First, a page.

Wednesday, January 09, 2008

Mark Steyn: The Hope of Change

Steyn on America
Wednesday, 12 December 2007

from National Review

Democratic presidential candidate U.S. Senator Barack Obama (D-IL) speaks to supporters at his New Hampshire primary night rally in Nashua January 8, 2008.

What do you think is the critical issue in this election season? Personally, I blow hot and cold. I used to think the key issue facing the nation was “hope”. But now I wonder if perhaps it isn’t “change”. It was only last year that I bought The Audacity Of Hope by this fellow called Barack Obama. How audacious hope seemed back then! How bold, how courageous! But now, a mere 12 months later, hope seems cheap, glib, easy.

“There has been a lot of talk in this campaign about the politics of hope,” said this guy in Iowa the other day. “But, understand this: the politics of hope doesn’t mean hoping that things come easy.” It turned out to be the same Barack Obama who’d been going on about the audacity of hope. But now he’s fine-tuned his campaign, and he’s running on “change”.

No, don’t yawn. Hillary Clinton may be running around New Hampshire on her “Ready For Change” tour, but that kind of facile focus-group change is just the same-old-same-old. “Change can’t just be a slogan,” says Senator Obama, who’s committed to a Democratic Party “that doesn’t just offer change as a slogan but real, meaningful change, change that America can believe in. That’s why I’m in this race, that’s why I’m running for the Presidency of the United States, to offer change that we can believe in.”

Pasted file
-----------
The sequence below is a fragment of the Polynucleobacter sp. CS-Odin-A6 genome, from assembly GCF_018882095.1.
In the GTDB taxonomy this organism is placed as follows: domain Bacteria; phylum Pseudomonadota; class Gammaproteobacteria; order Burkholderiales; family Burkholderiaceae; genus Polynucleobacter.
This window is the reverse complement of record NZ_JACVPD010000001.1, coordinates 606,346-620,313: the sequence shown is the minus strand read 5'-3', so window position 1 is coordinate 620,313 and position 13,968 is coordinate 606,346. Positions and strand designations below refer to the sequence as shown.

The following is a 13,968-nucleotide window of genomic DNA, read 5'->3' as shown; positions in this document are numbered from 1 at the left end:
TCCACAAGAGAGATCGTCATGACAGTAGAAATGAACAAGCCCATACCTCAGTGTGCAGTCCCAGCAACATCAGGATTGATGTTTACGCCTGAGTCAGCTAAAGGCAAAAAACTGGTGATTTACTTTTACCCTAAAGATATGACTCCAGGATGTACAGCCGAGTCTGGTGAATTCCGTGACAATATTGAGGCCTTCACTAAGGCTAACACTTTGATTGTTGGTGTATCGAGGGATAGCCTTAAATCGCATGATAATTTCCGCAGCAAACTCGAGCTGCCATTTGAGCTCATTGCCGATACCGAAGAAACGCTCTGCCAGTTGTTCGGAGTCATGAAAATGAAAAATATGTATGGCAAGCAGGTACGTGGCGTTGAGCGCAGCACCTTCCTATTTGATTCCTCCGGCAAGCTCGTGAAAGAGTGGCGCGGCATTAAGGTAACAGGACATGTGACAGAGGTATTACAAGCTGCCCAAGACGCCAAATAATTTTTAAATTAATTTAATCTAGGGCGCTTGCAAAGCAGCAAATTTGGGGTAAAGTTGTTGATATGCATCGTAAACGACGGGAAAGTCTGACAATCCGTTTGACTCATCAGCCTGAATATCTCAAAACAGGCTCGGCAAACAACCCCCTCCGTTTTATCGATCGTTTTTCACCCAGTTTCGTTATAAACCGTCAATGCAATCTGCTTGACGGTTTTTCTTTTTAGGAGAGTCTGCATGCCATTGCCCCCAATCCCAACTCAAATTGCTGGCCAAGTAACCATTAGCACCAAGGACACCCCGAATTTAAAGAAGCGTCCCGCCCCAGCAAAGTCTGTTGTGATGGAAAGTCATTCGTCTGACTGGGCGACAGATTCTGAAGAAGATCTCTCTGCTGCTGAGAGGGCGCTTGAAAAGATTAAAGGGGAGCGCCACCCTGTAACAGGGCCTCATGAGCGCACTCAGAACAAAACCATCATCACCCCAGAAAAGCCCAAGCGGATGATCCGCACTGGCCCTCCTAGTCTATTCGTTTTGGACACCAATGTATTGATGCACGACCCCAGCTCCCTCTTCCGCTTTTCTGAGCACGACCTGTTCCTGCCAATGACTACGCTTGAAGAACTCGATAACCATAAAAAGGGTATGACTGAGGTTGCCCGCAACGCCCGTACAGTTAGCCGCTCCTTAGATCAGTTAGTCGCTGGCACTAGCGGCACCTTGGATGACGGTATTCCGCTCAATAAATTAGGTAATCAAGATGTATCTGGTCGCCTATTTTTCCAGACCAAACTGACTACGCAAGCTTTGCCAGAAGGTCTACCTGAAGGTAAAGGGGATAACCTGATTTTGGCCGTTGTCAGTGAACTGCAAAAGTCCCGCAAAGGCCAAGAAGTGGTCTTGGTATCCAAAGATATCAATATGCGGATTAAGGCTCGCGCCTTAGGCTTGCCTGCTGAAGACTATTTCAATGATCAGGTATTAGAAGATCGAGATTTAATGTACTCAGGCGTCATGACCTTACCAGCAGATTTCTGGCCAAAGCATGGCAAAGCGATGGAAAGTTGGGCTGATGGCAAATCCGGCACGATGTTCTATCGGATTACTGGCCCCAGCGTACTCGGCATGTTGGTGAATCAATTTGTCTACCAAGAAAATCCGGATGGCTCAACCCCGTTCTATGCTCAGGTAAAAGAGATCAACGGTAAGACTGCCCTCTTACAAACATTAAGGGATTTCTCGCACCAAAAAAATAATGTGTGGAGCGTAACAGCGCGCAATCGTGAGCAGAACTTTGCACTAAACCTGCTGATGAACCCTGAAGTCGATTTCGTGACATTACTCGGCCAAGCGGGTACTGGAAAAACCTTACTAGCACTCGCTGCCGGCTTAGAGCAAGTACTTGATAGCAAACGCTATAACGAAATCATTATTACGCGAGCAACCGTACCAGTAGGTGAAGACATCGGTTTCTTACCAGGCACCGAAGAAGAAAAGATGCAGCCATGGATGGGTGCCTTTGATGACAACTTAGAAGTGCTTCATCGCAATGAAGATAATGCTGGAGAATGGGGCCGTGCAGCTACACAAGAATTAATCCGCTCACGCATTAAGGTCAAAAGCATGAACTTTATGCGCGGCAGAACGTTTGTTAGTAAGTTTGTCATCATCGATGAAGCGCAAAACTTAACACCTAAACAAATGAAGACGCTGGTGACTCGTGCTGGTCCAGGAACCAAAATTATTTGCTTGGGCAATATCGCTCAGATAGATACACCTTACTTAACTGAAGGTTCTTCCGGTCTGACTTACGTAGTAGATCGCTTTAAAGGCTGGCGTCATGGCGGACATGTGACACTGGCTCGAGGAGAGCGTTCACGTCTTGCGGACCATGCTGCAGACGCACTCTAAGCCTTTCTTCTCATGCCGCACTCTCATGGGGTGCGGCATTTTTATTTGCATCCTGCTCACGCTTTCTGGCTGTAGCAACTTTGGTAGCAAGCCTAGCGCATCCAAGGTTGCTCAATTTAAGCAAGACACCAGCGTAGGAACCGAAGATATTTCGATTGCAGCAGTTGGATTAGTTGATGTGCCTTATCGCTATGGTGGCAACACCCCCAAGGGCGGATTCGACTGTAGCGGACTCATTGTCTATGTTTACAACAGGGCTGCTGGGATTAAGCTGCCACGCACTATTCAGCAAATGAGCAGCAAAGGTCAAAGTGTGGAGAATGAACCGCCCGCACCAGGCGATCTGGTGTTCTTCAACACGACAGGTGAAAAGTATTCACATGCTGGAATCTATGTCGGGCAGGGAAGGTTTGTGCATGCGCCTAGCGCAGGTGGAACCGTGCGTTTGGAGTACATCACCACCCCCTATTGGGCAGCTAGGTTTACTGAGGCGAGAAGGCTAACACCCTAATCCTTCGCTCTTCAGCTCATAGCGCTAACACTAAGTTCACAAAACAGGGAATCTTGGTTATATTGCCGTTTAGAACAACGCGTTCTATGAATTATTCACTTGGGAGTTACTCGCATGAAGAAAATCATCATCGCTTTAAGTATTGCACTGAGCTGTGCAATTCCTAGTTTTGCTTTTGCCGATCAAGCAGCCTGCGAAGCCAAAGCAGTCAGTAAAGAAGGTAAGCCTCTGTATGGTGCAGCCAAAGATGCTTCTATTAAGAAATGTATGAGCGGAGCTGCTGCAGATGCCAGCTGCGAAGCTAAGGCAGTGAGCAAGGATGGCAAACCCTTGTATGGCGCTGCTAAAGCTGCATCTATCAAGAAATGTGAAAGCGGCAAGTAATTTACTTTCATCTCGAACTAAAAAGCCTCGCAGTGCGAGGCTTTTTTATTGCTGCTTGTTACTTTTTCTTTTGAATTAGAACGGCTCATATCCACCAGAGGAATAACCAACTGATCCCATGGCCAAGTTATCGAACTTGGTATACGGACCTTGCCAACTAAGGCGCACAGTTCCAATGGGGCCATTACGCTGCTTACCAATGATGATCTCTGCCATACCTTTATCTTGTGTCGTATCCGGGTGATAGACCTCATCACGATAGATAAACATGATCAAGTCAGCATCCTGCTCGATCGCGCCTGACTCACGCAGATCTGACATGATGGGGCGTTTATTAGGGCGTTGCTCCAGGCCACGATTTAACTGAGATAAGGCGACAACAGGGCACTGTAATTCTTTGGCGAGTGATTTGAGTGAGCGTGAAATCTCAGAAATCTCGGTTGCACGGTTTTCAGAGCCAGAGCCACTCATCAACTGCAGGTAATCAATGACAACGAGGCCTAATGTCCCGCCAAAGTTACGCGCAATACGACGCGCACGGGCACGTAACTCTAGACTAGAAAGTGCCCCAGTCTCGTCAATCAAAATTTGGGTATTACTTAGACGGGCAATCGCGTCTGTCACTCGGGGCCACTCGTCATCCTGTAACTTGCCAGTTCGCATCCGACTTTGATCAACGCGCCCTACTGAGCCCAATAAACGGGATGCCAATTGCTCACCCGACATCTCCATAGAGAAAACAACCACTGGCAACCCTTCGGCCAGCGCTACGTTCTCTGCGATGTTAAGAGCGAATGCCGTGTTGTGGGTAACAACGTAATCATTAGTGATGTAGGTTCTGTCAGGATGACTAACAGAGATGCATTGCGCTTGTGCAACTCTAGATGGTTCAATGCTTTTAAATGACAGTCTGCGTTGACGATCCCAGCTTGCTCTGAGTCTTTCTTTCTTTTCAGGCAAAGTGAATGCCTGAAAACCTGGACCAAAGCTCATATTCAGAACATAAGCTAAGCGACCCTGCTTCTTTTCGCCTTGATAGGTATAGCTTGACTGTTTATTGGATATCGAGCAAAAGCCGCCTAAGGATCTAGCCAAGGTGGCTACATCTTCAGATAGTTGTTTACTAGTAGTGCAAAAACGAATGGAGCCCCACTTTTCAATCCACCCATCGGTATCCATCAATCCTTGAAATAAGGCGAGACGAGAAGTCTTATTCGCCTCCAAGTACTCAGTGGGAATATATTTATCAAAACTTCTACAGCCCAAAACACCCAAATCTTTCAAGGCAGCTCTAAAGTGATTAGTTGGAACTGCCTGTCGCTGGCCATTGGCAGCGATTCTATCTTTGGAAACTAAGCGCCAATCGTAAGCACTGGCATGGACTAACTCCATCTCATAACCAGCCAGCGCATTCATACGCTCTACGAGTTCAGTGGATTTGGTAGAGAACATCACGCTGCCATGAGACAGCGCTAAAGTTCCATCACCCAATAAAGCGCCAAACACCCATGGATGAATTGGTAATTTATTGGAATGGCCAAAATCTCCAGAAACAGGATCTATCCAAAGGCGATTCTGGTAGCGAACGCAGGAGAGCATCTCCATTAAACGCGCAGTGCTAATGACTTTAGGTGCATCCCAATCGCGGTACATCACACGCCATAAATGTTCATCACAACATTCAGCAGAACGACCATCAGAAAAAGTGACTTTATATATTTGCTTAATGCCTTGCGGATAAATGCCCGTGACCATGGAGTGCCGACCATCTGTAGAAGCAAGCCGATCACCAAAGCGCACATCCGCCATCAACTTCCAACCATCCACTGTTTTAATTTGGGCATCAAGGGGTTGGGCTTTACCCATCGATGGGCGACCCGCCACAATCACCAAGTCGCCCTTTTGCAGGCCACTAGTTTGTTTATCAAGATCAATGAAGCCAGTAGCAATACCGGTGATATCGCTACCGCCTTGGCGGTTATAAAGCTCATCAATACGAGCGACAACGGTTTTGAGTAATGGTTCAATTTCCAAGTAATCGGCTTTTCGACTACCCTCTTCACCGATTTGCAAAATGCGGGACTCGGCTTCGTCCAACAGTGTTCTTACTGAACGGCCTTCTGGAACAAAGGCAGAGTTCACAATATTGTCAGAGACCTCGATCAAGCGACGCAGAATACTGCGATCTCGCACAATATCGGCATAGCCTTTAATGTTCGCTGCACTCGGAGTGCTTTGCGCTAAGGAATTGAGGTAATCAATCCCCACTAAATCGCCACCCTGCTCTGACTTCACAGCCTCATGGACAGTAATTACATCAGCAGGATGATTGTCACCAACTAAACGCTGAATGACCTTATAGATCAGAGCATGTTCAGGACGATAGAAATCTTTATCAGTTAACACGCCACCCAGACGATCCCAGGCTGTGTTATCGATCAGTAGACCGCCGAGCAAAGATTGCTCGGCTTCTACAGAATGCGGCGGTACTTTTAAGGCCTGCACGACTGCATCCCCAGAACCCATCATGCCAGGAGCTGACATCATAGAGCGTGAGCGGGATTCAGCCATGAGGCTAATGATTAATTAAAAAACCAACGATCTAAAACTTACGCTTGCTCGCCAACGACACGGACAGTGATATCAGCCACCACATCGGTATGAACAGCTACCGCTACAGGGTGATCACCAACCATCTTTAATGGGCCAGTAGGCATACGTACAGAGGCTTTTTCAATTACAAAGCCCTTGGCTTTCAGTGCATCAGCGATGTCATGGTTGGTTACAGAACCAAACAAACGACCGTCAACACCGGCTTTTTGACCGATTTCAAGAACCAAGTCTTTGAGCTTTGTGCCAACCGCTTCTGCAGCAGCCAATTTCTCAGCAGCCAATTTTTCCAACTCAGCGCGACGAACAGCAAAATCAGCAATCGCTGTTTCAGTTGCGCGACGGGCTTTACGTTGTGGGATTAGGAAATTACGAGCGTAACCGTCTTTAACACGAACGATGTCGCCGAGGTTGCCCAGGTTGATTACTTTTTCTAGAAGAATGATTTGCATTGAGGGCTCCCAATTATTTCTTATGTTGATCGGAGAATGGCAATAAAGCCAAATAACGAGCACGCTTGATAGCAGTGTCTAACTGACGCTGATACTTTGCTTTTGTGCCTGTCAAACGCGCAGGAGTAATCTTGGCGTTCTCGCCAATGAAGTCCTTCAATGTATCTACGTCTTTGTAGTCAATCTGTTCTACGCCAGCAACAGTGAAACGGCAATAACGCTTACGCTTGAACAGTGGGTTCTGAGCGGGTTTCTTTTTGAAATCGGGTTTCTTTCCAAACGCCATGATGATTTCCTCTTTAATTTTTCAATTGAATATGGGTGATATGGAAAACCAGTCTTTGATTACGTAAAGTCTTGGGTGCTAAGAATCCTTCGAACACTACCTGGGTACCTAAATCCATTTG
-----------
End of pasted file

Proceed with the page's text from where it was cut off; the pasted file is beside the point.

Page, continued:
Any cynical hack pol can offer change as a slogan, but Senator Obama’s offering “Change You Can Believe In” as a slogan. It’s on the side of his “Change You Can Believe In” campaign bus. “I don’t want to settle,” he declared in Bettendorf, Iowa, “for anything less than real change, fundamental change, change we need, change we can believe in.” Obama is reshaping the debate: he’s changing the way we think about change. As his chief strategist, James Axelrod, told Politico, the Senator is arguing for “real and authentic change, not synthetic change”. He’s passionately opposed to “synthetic change”, mentioning no names. If you’re looking for a synthetic-change candidate, sorry, he’s not your guy. Include him out. He’ll change his hair, he’ll change his tie, but he won’t change his fierce righteous opposition to synthetic change. In the stirring words that conclude his new TV ad in New Hampshire: “This is Barack Obama. I approve this message to ask you to believe - not just in my ability to bring about real change in Washington. I’m asking you to believe in yours.” I was so enthused I tore off my old “I’m Pro-Hope And I Vote” bumper sticker and replaced it with “I’m Pro-Change And I Believe”. Ask not what you can change for your country, ask what your country can change for you. “I am here,” Obama told the crowd at the Jefferson-Jackson dinner, “because I feel a fierce urgency that the time for change is now.”